Hypoglycemic Drugs: What Types Are There?
Diabetes mellitus (DM) is a carbohydrate metabolism disorder characterized by chronic hyperglycemia. The pathophysiology of this disease describes a deficit in insulin secretion and/or activity. It’s usually treated with hypoglycemic drugs.
Within this disease there are mainly two types:
- Type 1 DM: This appears at an early age, the patient has destruction of pancreatic β cells, which are the cells that secrete insulin, and therefore these people depend on the administration of exogenous insulin to survive.
- Type 2 DM: This type of diabetes appears at an older age, has a much higher prevalence, and can develop from various causes.
In the treatment of this disease, a specific diet and regular physical exercise should also be considered.
They are drugs that, through different mechanisms, manage to lower blood glucose levels.
This is the hypoglycemic agent par excellence, and the human body is able to synthesize it naturally in pancreatic β cells. Insulin secretion is triggered mainly by the stimulus that causes the increase in blood glucose levels.
Insulin is an anabolic hormone that favors the uptake, utilization, and storage of glucose, amino acids, and lipids after eating. It also inhibits catabolic processes such as the breakdown of glycogen, fats, and proteins.
This hormone reduces blood glucose levels as a result of increased glucose uptake by the tissues, and decreased glucose release from the liver.
To achieve peripheral glucose uptake by adipose and muscle tissue, insulin activates the cellular transporter GLUT4, which causes the entry of glucose and its storage in the cells of these tissues.
All insulins marketed are practically the same as the original hormone that the human body synthesizes naturally, but modifications have been made to achieve different kinetics in each of them.
- Regular insulin: This is the only one that can be administered intramuscularly or intravenously in addition to the subcutaneous route, which is the most widely used. It’s fast acting and should be administered 15-30 minutes before meals.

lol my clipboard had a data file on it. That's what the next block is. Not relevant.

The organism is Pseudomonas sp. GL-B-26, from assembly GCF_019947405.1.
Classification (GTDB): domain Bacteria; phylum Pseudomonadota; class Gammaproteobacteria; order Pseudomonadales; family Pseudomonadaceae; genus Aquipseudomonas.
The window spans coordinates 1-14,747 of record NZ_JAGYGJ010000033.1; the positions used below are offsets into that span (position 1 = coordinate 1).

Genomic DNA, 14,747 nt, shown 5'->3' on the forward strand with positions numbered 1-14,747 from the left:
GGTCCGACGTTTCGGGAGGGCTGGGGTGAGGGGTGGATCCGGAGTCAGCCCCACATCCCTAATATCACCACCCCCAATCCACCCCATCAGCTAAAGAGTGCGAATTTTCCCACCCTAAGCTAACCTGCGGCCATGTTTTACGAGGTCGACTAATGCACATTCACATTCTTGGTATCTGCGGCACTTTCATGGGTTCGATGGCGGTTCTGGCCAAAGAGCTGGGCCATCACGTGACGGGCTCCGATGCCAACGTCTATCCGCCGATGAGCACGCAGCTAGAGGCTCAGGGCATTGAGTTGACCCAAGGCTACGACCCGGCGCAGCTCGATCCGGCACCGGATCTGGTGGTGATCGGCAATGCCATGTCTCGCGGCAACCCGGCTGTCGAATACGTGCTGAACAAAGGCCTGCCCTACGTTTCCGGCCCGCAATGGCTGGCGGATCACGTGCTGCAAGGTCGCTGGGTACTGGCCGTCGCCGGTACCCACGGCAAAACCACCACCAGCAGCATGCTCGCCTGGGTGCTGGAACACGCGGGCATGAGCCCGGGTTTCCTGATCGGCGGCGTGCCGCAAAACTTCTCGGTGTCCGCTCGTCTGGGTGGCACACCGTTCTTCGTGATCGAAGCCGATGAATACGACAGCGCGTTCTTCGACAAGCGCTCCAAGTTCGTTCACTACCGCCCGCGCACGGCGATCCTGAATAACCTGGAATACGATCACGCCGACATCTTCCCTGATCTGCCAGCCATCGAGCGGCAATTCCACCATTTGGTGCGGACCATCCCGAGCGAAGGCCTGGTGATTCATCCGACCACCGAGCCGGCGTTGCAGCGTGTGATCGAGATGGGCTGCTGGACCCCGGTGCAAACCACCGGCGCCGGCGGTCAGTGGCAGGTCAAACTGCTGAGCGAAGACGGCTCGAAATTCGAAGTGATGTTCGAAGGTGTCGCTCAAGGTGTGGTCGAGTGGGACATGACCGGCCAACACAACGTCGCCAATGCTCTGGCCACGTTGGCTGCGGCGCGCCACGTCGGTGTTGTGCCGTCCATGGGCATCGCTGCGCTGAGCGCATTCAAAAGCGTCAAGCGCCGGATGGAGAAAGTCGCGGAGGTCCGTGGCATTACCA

- Lis-Pro and Aspart: These are human insulin analogs and have ultrashort action, so they should be administered immediately before meals.
- Wide-acting insulin: These are used to achieve basal insulin levels. They should be injected 30-45 minutes before food intake or at bedtime.
- NPH: Neutral insulin associated with protamine crystals.
- Slow insulin: A delay in absorption and prolonged activity are achieved thanks to the suspension with zinc crystals.
- Ultra-slow insulin: This preparation has a prolonged onset of action and a broad effect.
- Insulin glargine: Similar to ultra slow. It maintains basal levels of insulin in the blood and is administered only once a day.
Sulfonylureas exert a stimulating effect on insulin secretion thanks to their binding with the SUR membrane receptor that induces a blockage of K channels in pancreatic β cells, which produces a depolarization and as a consequence, an increase in the entry Ca² † that triggers insulin secretion.
In addition, these drugs can raise insulin levels by reducing its liver clearance. These drugs have good oral absorption, achieving maximum plasma concentrations in 2-4 hours.
The most commonly used drugs in this group are glimepiride, glibenclamide, and gliclazide. As they’re insulinotropic drugs, that is, they increase insulin secretion, sulfonylureas are recommended to treat type 2 DM except in cases where there’s a problem in insulin secretion.
The frequency with which adverse reactions appear when taking these drugs is very low and they’re usually mild. The most common is hypoglycemia followed by skin hypersensitivity.
Within this group, we highlight two drugs: repaglinide and nateglinide. These drugs act through the same mechanism described in the previous group. The advantage they have is that they’re absorbed and begin to exert their effect quicker than sulfonylureas; they achieve their action in 30 minutes.